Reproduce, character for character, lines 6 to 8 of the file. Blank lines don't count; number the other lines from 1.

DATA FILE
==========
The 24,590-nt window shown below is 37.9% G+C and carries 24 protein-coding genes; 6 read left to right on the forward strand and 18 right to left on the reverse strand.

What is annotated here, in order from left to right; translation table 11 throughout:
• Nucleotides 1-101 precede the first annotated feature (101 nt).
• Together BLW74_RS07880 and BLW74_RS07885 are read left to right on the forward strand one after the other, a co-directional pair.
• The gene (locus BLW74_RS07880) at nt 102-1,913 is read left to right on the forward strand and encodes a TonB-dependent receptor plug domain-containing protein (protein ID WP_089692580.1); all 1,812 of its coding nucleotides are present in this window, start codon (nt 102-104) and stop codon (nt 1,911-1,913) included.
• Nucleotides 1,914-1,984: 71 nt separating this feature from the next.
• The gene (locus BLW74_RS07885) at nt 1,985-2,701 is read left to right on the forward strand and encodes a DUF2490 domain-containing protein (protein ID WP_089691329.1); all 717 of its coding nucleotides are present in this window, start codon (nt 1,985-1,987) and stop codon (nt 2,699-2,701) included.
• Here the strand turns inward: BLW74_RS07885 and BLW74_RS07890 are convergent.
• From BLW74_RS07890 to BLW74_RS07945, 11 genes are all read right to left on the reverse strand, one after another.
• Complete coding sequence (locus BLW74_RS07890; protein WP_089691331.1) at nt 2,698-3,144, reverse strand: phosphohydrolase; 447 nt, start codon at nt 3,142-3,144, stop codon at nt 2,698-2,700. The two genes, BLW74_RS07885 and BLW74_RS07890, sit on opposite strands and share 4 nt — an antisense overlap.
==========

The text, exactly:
• Nucleotides 1,914-1,984: 71 nt separating this feature from the next.
• The gene (locus BLW74_RS07885) at nt 1,985-2,701 is read left to right on the forward strand and encodes a DUF2490 domain-containing protein (protein ID WP_089691329.1); all 717 of its coding nucleotides are present in this window, start codon (nt 1,985-1,987) and stop codon (nt 2,699-2,701) included.
• Here the strand turns inward: BLW74_RS07885 and BLW74_RS07890 are convergent.